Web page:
April 26, 2020 WCC
Occupation/Title: ICU RN
Place of Work: Michigan Medicine
WCC part-time nursing faculty
How did your job change?
I'm a Pediatric ICU nurse. I care for critically ill patients from infants to 20-somethings. PI care for patients requiring critical care for various reasons: trauma, sepsis, orthopedic surgery, hematology/oncology, neuro surgery, transplant patients ... really anything requiring critical care. I work as part of a team — including Physicians, respiratory therapists, techs, Child Life, PT/OT — to care for these patients and their families. Since COVID, I volunteered for reassignment to our Regional Infectious Disease Containment Unit (COVID unit) caring for COVID-positive adults that require critical care. I started my nursing career caring for adults and thankfully the pediatric population isn't seeing a lot of patients so I was able to be reassigned.
How has your life changed?
As a critical care nurse, I have experienced the loss of life. I have seen trauma and unimaginable tragedy throughout my career. This experience has been something no one could ever be prepared for. The number of deaths is emotionally challenging but the fact that these patients are alone is profoundly sad. Many of us are having trouble sleeping and it's hard because everyone (healthcare or not) is having a hard time right now. We can't be with our families to comfort them or be comforted.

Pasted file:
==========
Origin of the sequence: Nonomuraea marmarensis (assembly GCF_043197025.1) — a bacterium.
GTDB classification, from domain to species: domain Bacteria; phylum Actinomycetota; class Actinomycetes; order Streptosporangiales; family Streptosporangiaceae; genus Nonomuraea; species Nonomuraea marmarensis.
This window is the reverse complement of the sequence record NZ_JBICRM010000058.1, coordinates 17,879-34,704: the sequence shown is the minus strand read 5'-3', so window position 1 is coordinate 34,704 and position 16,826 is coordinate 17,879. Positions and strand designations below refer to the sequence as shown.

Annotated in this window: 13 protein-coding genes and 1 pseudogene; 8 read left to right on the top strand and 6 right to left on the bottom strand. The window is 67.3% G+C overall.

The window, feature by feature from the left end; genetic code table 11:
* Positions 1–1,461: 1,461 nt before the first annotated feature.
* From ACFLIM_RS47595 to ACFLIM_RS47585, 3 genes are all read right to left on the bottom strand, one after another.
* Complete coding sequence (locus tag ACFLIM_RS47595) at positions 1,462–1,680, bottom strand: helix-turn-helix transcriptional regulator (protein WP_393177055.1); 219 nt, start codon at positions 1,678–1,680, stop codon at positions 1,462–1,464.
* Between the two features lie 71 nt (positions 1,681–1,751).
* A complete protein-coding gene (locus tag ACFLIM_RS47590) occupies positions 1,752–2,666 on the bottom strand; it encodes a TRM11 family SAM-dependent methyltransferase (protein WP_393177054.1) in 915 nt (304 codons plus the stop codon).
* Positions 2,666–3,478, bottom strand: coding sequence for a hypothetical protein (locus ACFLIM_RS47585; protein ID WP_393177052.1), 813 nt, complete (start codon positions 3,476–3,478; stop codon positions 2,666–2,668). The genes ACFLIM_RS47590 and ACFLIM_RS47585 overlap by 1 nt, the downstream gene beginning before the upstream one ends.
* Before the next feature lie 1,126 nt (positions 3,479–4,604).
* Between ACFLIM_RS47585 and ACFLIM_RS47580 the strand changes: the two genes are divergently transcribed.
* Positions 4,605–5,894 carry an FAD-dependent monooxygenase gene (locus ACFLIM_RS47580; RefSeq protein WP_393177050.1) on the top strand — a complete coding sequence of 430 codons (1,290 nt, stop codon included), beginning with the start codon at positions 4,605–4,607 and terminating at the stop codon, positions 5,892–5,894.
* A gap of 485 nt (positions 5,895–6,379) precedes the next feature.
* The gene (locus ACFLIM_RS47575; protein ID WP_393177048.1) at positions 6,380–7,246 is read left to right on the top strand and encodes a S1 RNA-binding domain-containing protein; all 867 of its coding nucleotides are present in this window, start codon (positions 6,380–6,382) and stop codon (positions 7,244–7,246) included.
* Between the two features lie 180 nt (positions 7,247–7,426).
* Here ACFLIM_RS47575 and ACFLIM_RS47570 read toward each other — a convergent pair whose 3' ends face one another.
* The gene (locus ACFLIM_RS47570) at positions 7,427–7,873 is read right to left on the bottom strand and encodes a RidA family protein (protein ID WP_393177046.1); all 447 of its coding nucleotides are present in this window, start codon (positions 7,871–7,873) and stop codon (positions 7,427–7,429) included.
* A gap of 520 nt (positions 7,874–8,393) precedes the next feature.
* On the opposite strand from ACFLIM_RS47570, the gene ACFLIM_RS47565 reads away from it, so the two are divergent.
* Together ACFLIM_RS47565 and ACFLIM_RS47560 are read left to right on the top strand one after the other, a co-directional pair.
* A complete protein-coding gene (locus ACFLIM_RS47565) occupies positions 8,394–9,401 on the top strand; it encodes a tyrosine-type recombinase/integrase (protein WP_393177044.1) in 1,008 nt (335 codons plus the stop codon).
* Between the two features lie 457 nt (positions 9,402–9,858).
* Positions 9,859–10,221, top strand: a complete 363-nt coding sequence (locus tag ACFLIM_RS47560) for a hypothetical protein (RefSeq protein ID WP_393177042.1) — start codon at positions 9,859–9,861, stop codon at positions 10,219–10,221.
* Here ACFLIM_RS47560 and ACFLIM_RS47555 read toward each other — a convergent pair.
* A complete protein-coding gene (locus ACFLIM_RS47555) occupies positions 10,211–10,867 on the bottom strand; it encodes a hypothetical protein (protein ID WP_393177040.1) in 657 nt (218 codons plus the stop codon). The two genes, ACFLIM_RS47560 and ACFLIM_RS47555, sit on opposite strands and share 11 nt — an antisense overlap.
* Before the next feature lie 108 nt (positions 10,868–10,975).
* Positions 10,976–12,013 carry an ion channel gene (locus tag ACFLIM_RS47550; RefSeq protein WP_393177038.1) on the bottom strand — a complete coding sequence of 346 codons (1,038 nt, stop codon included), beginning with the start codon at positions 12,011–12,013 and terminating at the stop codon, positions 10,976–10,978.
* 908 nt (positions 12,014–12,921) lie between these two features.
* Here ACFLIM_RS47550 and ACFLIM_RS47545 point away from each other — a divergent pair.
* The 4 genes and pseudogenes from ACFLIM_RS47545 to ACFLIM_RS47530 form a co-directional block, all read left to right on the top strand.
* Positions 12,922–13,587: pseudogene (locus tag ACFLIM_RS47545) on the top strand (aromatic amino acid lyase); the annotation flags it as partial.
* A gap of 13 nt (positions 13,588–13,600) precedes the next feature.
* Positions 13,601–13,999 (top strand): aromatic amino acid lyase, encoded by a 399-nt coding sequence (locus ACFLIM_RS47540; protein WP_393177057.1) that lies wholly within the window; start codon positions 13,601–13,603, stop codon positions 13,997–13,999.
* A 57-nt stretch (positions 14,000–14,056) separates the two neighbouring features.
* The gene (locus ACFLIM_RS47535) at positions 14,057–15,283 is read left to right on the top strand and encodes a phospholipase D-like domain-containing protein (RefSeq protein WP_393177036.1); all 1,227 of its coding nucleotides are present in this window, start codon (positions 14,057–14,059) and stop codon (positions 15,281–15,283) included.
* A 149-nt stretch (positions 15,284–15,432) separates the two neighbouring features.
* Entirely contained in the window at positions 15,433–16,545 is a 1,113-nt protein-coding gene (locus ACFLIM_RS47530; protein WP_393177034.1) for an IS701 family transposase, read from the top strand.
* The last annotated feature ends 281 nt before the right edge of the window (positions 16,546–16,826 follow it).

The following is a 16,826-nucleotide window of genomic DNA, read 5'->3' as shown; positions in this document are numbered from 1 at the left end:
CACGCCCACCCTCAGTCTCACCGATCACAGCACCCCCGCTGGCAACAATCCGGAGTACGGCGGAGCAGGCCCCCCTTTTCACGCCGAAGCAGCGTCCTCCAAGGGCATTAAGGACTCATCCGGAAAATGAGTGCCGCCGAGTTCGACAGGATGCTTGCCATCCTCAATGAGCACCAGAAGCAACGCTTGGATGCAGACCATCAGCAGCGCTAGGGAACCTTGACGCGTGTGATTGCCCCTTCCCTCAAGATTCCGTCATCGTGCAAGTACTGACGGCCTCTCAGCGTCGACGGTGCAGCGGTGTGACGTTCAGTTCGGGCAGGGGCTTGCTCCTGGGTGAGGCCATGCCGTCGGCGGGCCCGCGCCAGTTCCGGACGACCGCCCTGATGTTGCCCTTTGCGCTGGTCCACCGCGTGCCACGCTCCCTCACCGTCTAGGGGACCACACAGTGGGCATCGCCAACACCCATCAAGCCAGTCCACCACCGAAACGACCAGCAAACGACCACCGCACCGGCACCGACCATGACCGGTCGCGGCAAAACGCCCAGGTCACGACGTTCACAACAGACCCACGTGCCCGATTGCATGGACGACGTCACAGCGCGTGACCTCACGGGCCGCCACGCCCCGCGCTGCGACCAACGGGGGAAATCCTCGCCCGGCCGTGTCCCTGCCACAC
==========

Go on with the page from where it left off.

What's the hardest thing to deal with?
The most difficult thing to deal with has been watching people die alone. By far. And we aren't watching, we are there, we hold their hands but their families aren't there. We are worried about getting sick and we are worried about our families.
One thing the public should know about healthcare workers?
At work, we are focused on trying to get people better. It is important to know that as emotionally and physically difficult as this work is, the skill, compassion, and dedication of every single person I work with is what motivates me to keep going. We all try to lift eachother up and we celebrate each victory. When a patient goes to the floor or is able to breathe without a ventilator, it is something to celebrate and that keeps us going, too.
One thing the public should know about COVID-19?
I am glad the general public doesn't have to see what I see every day, but I do want people to take this seriously. I want people to understand that the sacrifices we are making now are working.
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